Part of an ongoing series on best practices for Creation Justice Churches
A church can become revitalized by connecting with God’s creation. This revitalization can be as easy as stepping outside the doors of your church to care for the land and natural habitat surrounding it. An important act of creation care that many churches can take today is habitat restoration. Because this can be a new concept for many church goers, this primer helps introduce the practice. (Read more.)
|Photo: Our Children's Trust/Robin Loznak|
As a Mother of One of the Plaintiffs, a UCC Minister Reflects
“This is the best time to be born,” began 15-year-old Xiuhtezcatl Martinezas he spoke to hundreds of youth and adults on the steps of the Federal Courthouse in Eugene, Oregon, “because we have the opportunity to change the course of history.” Here’s one way to live that opportunity: my 19 year old son Kiran, Xihutezcatl, and 19 other young people from all over the U.S. are suing the U.S. government and the entire fossil fuel industry. With the support of Our Children’s Trust, a nonprofit in Eugene, Oregon, they argue that the U.S. government’s persistence in proactively supporting the extraction, production, consumption, transportation, and exportation of fossil fuels is a violation of constitutional rights to life, liberty, and property as well as a violation of the Public Trust Doctrine which holds that it is the obligation of the U.S. government to protect natural resources for the use of present and future generations. (Read more.)
Art as a tool for climate activism has engaged young and old alike in our local UCC church and in our Southern Oregon community. For our Central Pacific Conference, incorporating art and engaging young participants was a priority for our Rise Up: Climate, Faith, and Action week-end retreat at beautiful Camp Adams in March, 2014. The intergenerational character of that event was rich and energizing. Young people spoke of their interest in embodied activism, and the idea of a “Caminata," was born. A Caminata is an intentional walk, often practiced in Latin America, for the purpose of demonstrating and mobilizing resistance to injustice. (Read more.)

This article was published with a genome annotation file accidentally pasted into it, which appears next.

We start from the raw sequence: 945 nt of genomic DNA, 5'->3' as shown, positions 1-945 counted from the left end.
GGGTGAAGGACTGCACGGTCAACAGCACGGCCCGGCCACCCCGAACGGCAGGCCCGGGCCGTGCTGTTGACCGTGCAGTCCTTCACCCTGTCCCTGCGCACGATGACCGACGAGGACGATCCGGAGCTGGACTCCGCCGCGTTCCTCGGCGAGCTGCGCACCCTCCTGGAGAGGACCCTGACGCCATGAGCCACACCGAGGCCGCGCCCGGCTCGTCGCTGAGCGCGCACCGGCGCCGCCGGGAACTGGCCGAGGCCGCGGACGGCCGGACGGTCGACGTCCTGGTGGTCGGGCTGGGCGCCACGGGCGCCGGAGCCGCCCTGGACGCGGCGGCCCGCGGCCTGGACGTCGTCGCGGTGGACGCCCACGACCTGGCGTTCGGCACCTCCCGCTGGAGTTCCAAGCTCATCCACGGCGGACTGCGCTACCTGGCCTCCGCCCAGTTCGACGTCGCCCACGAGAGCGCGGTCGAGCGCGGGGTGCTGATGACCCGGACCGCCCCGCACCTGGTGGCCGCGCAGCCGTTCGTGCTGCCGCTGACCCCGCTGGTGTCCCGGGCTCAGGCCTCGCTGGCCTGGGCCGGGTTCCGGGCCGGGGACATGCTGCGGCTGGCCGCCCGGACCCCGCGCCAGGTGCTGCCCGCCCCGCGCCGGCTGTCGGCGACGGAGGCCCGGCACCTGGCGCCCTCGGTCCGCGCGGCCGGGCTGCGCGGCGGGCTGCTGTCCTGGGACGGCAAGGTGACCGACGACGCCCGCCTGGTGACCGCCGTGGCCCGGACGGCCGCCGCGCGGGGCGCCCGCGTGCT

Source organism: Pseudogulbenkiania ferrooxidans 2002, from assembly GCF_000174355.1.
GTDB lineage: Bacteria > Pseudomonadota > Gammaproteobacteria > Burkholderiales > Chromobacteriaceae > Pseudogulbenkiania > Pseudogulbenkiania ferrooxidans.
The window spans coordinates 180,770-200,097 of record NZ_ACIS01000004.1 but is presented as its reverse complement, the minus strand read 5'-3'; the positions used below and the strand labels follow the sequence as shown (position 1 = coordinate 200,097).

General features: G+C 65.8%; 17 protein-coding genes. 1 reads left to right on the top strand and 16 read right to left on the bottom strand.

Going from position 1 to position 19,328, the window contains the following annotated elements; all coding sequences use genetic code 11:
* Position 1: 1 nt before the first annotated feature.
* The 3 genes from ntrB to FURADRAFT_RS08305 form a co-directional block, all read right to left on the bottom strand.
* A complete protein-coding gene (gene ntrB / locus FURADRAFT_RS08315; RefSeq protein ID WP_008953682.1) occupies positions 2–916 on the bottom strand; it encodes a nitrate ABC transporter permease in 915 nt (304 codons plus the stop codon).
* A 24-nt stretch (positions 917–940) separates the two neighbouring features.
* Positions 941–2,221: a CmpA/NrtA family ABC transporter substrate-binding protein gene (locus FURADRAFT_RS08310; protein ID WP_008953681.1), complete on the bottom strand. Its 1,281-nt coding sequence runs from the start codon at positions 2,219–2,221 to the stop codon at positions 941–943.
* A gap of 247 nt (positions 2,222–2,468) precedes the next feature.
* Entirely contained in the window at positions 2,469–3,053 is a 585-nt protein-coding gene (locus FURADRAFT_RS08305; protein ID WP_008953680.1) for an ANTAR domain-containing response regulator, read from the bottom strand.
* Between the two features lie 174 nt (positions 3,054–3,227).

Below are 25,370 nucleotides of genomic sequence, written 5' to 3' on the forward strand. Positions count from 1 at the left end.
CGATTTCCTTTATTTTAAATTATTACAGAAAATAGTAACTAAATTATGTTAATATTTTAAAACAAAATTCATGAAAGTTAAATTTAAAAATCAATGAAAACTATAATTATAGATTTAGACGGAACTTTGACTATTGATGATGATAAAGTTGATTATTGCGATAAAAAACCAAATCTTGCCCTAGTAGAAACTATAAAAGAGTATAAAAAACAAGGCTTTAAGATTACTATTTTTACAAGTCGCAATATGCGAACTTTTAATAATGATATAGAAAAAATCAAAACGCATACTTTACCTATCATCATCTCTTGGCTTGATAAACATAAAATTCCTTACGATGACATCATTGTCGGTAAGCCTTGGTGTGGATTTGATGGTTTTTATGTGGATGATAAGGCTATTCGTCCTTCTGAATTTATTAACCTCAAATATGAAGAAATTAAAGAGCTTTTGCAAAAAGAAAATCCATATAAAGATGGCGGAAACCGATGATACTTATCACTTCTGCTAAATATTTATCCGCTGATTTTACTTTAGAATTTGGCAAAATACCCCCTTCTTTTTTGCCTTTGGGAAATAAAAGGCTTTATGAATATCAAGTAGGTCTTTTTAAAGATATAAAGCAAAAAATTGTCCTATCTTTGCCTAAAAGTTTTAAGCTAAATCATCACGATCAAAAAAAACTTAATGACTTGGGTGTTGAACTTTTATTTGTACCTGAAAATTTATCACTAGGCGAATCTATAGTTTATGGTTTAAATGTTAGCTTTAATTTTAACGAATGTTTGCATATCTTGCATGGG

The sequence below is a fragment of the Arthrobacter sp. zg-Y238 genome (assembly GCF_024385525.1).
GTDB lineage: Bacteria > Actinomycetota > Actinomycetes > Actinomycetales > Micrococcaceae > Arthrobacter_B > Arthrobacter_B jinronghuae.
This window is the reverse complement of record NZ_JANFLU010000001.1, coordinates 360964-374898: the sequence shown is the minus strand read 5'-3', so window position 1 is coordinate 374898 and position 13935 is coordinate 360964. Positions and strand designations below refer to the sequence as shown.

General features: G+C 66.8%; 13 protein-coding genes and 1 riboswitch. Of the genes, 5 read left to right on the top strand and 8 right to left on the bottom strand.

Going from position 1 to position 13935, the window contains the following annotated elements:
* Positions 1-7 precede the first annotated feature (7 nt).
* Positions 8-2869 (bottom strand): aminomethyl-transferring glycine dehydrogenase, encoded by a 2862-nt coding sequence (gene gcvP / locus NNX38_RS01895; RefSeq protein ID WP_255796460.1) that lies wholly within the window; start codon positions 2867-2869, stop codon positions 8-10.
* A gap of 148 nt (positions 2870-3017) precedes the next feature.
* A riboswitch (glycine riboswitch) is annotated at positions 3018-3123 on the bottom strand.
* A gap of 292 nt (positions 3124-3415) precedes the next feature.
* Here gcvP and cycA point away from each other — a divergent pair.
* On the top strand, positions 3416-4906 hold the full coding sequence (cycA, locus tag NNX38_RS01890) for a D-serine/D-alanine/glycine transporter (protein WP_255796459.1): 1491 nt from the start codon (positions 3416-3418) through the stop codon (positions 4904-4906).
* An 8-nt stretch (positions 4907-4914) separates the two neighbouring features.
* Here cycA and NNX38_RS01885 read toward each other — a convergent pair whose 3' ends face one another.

To mark Earth Day and save the planet, join the movement to keep 80% of fossil fuels in the ground. UCC Environmental Justice minister the Rev. Brooks Berndt suggests having a Jenga house party to illustrate to family and friends why we need to transition from fossil fuels to renewable energy.
In February, I met with Brooks Berndt, the UCC’s Minister for Environmental Justice, to discuss a proposal for an eco-justice ministries network within the UCC’s Southern Conference. During our conversation, the tragedy of the Flint, Michigan, water crisis arose, and Berndt made the comment that numerous “other Flints” are occurring across our country at this moment with their own terrible consequences.
His words turned out to be prophetic. (Read more.)
With the water crisis in Flint and the ongoing damage to our climate, our country is undergoing an environmental justice awakening. We are continually witnessing how environmental degradation adversely impacts communities, especially along socio-economic lines such as race, class, and global inequality. People of faith are now in a time of crucial discernment, a time to discern our collective sense of calling, purpose, and mission. This Earth Day take the Creation Care Challenge. Find ways to either give birth to an environmental ministry in your church or to take an existing ministry to the next level of engagement.
On Sunday, April 24th, UCC preachers around the country will proclaim from their pulpits a simple message: Keep It in the Ground. No, they are not digging up old, arcane arguments about bodily resurrection. They are talking about fossil fuels. (Read more.)
In December, news outlets ranging from the New York Times to Mother Jones magazine were touting the leadership of California at the UN climate summit in Paris. The LA Times portrayed Governor Jerry Brown’s active presence in Paris as representing not only the crafting of his “political legacy” but also his preoccupation with preventing “catastrophe.” Yet, environmental lawyers, community activists, and faith leaders are increasingly bringing to the public’s awareness what has long been California’s dirty secret. In a state known for its environmentalism, environmental racism has remained a festering, unbridled sin. (Read more.)
Whether it is taking on climate change or addressing the lead poisoning of children, environmental justice ministries could not have a higher purpose or calling than they do now. If the followers of Jesus today care about the air we breathe, the water we drink, or the world in which we live, then environmental justice ministry should undoubtedly be an integral strand in any church’s DNA. As the UCC refreshes and renovates its environmental certification program, a new name is needed that captures the spirit of our noble calling. To find such a grand and glorious name, the UCC is turning to you! (Learn more.)
A few days ago the grassroots leadership in Flint began circulating the following list of demands following the ongoing crisis in the city:
As people of faith who want act in solidarity with the community in Flint, what can we do? Here are three ways to get involved:
1) Call President Obama to request an increase in federal funding directed to Flint that would allow for the replacement of the city’s water infrastructure. Call 202-456-1111.
2) Donate to the UCC Emergency USA Fund. You can choose to designate your contribution to Flint.
3) Share articles that highlight the role of systemic racism in the Flint water crisis:
- “How a Racist System Has Poisoned the Water in Flint, Mich.” by Louise Seamster and Jessica Welburn
- “Flint’s Water Crisis: A Story of Racial Injustice” by the Rev. Dr. Brooks Berndt